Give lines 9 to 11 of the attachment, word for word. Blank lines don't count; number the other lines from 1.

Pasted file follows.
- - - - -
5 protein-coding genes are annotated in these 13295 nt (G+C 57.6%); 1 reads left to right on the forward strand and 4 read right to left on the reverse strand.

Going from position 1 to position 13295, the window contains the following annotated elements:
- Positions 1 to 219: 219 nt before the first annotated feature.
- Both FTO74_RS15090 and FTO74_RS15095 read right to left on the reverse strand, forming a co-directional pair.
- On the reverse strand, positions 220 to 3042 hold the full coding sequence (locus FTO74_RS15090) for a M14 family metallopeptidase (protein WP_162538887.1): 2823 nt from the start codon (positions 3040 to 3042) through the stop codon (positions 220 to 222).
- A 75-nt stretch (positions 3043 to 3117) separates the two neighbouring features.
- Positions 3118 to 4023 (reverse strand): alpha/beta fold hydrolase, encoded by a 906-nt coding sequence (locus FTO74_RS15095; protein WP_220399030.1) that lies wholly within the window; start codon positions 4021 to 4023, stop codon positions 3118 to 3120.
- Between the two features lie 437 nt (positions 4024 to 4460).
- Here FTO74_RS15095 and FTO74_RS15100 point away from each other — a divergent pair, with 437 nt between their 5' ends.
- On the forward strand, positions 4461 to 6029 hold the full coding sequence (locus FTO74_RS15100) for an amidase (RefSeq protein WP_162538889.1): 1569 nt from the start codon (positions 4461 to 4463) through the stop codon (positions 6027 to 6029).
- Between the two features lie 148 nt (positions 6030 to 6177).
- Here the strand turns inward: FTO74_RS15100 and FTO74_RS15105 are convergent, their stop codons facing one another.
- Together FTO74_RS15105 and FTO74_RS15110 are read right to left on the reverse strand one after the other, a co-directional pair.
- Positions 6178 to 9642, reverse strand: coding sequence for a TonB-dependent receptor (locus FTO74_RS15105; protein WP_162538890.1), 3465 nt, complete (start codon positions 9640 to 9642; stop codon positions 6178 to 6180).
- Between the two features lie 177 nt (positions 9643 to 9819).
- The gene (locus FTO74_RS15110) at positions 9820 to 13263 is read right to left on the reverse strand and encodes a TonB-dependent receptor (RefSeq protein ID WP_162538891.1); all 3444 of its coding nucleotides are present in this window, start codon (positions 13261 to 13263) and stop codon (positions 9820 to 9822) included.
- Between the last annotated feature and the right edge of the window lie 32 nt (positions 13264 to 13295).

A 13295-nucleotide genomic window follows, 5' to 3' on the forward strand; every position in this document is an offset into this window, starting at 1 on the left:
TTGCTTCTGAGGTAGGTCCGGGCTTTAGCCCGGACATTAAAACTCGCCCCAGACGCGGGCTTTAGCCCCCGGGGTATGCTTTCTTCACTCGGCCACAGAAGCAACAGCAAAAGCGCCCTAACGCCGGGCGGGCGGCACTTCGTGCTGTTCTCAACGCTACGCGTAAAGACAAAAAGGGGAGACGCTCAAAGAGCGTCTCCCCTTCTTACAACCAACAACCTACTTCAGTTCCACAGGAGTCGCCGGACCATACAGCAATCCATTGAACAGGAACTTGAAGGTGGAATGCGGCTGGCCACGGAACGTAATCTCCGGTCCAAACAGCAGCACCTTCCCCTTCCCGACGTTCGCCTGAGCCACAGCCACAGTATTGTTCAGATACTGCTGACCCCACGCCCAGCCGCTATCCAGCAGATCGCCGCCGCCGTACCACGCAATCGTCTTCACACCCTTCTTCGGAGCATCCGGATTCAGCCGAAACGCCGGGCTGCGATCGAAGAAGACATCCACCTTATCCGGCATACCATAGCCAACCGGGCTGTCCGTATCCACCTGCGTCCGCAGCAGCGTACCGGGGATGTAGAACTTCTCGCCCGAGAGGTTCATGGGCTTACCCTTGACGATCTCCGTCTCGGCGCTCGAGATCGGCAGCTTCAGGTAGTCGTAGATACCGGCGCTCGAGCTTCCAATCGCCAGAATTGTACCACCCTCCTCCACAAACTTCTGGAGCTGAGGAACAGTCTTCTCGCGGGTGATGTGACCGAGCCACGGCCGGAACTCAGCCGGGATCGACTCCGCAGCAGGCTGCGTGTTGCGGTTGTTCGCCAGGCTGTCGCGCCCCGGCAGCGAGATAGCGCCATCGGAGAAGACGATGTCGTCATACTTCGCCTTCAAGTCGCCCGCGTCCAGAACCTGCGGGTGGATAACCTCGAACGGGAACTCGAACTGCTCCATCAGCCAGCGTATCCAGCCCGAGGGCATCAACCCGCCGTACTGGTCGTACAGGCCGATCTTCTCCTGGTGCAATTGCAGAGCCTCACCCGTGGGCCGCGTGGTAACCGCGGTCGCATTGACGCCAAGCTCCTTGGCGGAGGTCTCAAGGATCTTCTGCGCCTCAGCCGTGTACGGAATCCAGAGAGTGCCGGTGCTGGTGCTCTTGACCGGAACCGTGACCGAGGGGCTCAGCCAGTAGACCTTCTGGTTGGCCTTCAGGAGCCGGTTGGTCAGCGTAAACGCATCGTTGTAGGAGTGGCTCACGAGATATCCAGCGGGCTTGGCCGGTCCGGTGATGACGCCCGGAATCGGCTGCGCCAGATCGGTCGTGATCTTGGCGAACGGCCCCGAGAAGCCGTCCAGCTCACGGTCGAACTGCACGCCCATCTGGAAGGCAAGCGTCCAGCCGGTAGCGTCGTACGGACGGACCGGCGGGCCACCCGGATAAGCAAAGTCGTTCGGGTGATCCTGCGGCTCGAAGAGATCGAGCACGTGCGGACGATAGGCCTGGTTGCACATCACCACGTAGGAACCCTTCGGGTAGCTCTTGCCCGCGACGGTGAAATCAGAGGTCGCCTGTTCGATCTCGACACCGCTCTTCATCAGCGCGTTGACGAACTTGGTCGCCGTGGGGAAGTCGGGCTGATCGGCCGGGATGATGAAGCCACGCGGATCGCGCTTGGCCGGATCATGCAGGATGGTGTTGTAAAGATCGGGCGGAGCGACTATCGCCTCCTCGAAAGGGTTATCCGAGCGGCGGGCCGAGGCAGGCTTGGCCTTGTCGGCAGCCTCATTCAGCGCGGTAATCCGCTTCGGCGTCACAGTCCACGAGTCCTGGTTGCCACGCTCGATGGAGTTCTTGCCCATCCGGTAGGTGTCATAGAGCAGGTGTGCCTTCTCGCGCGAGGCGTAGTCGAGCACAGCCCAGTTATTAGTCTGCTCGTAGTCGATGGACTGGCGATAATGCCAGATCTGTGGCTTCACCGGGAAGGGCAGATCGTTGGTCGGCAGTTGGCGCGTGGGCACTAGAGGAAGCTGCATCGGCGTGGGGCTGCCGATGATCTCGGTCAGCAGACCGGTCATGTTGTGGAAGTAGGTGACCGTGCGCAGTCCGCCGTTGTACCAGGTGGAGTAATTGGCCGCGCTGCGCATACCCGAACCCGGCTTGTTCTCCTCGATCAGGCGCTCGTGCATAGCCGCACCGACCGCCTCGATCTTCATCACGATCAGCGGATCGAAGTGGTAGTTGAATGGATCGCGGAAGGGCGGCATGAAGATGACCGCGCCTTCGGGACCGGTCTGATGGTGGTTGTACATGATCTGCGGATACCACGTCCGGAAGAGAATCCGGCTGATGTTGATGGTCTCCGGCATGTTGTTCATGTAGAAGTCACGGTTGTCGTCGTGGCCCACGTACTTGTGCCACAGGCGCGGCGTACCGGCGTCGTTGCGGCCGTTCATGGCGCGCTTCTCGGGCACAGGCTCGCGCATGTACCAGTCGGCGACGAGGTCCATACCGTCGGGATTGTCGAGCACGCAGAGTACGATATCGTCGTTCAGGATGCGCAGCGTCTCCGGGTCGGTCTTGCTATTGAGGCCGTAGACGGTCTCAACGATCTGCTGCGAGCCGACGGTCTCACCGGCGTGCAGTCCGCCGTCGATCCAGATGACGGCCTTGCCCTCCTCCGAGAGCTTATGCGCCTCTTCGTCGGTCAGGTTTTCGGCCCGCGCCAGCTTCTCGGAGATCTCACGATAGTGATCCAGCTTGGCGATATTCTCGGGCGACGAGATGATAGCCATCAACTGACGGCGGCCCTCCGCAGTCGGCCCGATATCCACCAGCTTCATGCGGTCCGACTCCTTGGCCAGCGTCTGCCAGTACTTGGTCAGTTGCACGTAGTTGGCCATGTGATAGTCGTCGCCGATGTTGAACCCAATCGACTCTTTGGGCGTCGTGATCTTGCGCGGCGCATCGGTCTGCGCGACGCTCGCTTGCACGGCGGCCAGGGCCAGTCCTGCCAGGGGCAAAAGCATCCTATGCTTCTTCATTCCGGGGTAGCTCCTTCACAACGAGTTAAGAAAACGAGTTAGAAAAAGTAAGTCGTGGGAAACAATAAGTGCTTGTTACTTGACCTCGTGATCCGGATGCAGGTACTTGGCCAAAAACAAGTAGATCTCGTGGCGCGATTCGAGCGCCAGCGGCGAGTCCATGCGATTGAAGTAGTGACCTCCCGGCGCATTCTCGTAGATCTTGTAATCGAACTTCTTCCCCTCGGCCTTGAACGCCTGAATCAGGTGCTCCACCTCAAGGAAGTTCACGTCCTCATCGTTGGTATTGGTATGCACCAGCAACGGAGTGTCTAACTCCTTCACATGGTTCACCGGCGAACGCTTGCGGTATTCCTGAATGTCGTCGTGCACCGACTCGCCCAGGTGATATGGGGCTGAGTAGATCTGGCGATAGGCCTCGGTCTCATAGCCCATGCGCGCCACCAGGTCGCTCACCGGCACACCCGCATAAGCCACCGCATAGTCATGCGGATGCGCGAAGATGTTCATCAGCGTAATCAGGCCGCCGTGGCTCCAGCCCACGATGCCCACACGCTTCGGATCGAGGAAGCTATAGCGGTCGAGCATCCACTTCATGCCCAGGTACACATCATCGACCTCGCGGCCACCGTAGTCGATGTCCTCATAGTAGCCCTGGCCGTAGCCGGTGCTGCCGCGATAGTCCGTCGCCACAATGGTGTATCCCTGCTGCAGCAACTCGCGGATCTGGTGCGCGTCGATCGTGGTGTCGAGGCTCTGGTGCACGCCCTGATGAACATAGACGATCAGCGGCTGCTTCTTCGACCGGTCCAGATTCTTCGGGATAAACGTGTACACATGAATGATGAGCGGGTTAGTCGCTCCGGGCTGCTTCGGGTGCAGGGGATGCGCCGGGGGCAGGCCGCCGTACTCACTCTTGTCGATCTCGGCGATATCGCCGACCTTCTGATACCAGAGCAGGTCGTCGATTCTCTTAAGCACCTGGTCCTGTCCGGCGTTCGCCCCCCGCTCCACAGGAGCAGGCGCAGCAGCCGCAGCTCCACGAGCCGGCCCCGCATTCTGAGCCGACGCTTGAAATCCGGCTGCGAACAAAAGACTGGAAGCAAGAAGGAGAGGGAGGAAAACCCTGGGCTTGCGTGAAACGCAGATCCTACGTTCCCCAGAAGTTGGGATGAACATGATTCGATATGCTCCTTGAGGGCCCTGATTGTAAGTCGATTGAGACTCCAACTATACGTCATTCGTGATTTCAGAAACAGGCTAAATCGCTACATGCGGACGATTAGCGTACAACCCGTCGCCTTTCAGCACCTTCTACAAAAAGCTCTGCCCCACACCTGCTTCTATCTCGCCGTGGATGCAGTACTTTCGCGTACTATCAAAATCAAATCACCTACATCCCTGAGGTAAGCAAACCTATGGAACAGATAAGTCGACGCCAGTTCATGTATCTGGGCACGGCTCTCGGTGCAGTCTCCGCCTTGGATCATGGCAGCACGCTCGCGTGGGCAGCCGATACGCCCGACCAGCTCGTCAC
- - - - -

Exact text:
- Here FTO74_RS15095 and FTO74_RS15100 point away from each other — a divergent pair, with 437 nt between their 5' ends.
- On the forward strand, positions 4461 to 6029 hold the full coding sequence (locus FTO74_RS15100) for an amidase (RefSeq protein WP_162538889.1): 1569 nt from the start codon (positions 4461 to 4463) through the stop codon (positions 6027 to 6029).
- Between the two features lie 148 nt (positions 6030 to 6177).